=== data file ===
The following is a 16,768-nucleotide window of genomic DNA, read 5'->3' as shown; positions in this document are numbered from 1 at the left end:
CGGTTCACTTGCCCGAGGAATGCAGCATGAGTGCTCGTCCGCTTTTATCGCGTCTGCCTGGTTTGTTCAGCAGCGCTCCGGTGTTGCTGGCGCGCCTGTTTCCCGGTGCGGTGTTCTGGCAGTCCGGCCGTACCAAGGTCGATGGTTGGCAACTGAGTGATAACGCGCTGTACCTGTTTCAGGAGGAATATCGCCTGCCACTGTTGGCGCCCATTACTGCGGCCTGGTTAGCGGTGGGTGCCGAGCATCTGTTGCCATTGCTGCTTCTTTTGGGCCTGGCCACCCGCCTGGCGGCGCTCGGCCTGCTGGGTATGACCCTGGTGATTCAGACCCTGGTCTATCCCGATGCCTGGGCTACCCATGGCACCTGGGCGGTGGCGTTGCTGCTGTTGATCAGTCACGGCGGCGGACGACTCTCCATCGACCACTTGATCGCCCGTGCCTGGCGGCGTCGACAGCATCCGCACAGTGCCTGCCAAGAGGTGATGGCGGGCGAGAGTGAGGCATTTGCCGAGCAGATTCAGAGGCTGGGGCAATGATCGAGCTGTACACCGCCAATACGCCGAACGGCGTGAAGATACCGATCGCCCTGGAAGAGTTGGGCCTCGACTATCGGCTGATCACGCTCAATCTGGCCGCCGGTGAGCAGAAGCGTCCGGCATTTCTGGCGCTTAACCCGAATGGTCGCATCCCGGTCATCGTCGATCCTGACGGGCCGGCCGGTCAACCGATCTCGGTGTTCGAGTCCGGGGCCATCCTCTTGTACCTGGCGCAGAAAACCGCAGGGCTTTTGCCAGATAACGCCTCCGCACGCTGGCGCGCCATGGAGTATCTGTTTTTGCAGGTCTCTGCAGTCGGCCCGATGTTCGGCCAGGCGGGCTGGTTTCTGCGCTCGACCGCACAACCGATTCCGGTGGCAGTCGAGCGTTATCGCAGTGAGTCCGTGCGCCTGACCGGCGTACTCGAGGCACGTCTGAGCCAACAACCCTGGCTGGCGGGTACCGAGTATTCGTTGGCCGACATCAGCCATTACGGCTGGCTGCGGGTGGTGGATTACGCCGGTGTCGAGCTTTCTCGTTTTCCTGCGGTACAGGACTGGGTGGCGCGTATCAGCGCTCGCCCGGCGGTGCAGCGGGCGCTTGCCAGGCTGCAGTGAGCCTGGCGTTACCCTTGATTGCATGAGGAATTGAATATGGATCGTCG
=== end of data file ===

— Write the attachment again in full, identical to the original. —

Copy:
The following is a 16,768-nucleotide window of genomic DNA, read 5'->3' as shown; positions in this document are numbered from 1 at the left end:
CGGTTCACTTGCCCGAGGAATGCAGCATGAGTGCTCGTCCGCTTTTATCGCGTCTGCCTGGTTTGTTCAGCAGCGCTCCGGTGTTGCTGGCGCGCCTGTTTCCCGGTGCGGTGTTCTGGCAGTCCGGCCGTACCAAGGTCGATGGTTGGCAACTGAGTGATAACGCGCTGTACCTGTTTCAGGAGGAATATCGCCTGCCACTGTTGGCGCCCATTACTGCGGCCTGGTTAGCGGTGGGTGCCGAGCATCTGTTGCCATTGCTGCTTCTTTTGGGCCTGGCCACCCGCCTGGCGGCGCTCGGCCTGCTGGGTATGACCCTGGTGATTCAGACCCTGGTCTATCCCGATGCCTGGGCTACCCATGGCACCTGGGCGGTGGCGTTGCTGCTGTTGATCAGTCACGGCGGCGGACGACTCTCCATCGACCACTTGATCGCCCGTGCCTGGCGGCGTCGACAGCATCCGCACAGTGCCTGCCAAGAGGTGATGGCGGGCGAGAGTGAGGCATTTGCCGAGCAGATTCAGAGGCTGGGGCAATGATCGAGCTGTACACCGCCAATACGCCGAACGGCGTGAAGATACCGATCGCCCTGGAAGAGTTGGGCCTCGACTATCGGCTGATCACGCTCAATCTGGCCGCCGGTGAGCAGAAGCGTCCGGCATTTCTGGCGCTTAACCCGAATGGTCGCATCCCGGTCATCGTCGATCCTGACGGGCCGGCCGGTCAACCGATCTCGGTGTTCGAGTCCGGGGCCATCCTCTTGTACCTGGCGCAGAAAACCGCAGGGCTTTTGCCAGATAACGCCTCCGCACGCTGGCGCGCCATGGAGTATCTGTTTTTGCAGGTCTCTGCAGTCGGCCCGATGTTCGGCCAGGCGGGCTGGTTTCTGCGCTCGACCGCACAACCGATTCCGGTGGCAGTCGAGCGTTATCGCAGTGAGTCCGTGCGCCTGACCGGCGTACTCGAGGCACGTCTGAGCCAACAACCCTGGCTGGCGGGTACCGAGTATTCGTTGGCCGACATCAGCCATTACGGCTGGCTGCGGGTGGTGGATTACGCCGGTGTCGAGCTTTCTCGTTTTCCTGCGGTACAGGACTGGGTGGCGCGTATCAGCGCTCGCCCGGCGGTGCAGCGGGCGCTTGCCAGGCTGCAGTGAGCCTGGCGTTACCCTTGATTGCATGAGGAATTGAATATGGATCGTCG